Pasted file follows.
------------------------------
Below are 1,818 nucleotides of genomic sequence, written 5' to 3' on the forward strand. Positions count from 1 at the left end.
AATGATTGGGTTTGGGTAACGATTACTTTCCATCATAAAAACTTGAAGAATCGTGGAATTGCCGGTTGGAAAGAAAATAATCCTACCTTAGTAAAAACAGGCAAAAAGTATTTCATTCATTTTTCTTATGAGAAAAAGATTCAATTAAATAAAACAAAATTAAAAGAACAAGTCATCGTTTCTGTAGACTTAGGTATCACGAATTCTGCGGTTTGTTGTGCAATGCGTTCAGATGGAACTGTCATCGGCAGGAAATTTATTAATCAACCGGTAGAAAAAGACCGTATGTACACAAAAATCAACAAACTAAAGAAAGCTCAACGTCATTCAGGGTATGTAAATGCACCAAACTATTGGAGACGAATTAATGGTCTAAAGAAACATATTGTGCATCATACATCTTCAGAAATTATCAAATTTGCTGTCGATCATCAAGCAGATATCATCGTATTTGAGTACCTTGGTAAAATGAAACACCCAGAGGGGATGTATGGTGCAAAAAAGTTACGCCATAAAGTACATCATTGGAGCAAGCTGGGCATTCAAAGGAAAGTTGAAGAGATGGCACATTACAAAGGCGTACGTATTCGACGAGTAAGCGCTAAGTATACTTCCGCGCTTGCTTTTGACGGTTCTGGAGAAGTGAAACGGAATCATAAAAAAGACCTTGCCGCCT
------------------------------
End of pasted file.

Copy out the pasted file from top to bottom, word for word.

Below are 1,818 nucleotides of genomic sequence, written 5' to 3' on the forward strand. Positions count from 1 at the left end.
AATGATTGGGTTTGGGTAACGATTACTTTCCATCATAAAAACTTGAAGAATCGTGGAATTGCCGGTTGGAAAGAAAATAATCCTACCTTAGTAAAAACAGGCAAAAAGTATTTCATTCATTTTTCTTATGAGAAAAAGATTCAATTAAATAAAACAAAATTAAAAGAACAAGTCATCGTTTCTGTAGACTTAGGTATCACGAATTCTGCGGTTTGTTGTGCAATGCGTTCAGATGGAACTGTCATCGGCAGGAAATTTATTAATCAACCGGTAGAAAAAGACCGTATGTACACAAAAATCAACAAACTAAAGAAAGCTCAACGTCATTCAGGGTATGTAAATGCACCAAACTATTGGAGACGAATTAATGGTCTAAAGAAACATATTGTGCATCATACATCTTCAGAAATTATCAAATTTGCTGTCGATCATCAAGCAGATATCATCGTATTTGAGTACCTTGGTAAAATGAAACACCCAGAGGGGATGTATGGTGCAAAAAAGTTACGCCATAAAGTACATCATTGGAGCAAGCTGGGCATTCAAAGGAAAGTTGAAGAGATGGCACATTACAAAGGCGTACGTATTCGACGAGTAAGCGCTAAGTATACTTCCGCGCTTGCTTTTGACGGTTCTGGAGAAGTGAAACGGAATCATAAAAAAGACCTTGCCGCCT